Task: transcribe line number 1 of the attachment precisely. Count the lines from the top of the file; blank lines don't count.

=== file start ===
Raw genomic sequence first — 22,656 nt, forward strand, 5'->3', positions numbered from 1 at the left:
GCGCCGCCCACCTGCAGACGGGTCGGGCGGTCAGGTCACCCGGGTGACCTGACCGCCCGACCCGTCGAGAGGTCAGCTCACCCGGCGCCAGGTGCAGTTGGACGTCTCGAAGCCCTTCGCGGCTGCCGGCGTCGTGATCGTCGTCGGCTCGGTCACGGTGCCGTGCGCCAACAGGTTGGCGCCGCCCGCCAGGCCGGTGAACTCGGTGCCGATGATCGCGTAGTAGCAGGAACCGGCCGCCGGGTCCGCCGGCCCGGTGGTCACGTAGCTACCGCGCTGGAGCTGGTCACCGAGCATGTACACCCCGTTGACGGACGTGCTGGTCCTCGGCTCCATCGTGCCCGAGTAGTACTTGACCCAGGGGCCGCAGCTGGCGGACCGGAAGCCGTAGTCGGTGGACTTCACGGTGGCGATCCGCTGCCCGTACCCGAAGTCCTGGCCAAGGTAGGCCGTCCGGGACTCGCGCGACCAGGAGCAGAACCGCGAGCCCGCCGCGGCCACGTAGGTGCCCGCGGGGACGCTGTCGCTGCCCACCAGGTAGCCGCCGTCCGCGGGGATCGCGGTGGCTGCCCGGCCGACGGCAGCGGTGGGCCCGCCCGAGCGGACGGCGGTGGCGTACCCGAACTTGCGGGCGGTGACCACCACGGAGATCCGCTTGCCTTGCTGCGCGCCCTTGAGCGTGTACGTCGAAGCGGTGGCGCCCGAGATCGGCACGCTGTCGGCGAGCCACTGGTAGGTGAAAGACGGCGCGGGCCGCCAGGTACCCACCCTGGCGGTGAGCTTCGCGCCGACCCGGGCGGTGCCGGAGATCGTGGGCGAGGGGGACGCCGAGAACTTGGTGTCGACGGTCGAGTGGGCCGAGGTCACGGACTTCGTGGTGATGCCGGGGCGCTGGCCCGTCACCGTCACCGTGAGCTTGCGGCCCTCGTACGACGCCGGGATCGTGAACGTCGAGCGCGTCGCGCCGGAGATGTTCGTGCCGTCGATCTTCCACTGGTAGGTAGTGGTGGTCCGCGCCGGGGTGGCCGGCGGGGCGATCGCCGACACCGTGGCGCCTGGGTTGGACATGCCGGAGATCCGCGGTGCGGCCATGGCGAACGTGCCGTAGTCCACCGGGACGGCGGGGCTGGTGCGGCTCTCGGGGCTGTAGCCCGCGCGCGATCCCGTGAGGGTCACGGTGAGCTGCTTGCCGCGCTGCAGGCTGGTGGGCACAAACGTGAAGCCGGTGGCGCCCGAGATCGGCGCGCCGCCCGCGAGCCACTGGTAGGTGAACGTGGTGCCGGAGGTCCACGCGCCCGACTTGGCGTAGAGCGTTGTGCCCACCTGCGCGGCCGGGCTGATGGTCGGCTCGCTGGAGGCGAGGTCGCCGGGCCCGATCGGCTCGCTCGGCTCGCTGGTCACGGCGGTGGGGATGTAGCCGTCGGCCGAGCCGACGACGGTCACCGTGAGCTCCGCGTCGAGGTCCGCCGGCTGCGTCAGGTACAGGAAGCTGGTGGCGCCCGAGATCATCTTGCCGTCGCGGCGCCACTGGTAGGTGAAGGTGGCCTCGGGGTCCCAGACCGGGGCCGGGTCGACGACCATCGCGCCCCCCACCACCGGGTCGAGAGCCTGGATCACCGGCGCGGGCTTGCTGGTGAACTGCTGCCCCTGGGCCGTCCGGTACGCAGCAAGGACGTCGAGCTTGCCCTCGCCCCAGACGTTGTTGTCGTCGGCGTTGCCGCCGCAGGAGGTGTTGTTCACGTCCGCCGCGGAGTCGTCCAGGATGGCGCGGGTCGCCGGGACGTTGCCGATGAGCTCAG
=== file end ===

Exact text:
Raw genomic sequence first — 22,656 nt, forward strand, 5'->3', positions numbered from 1 at the left: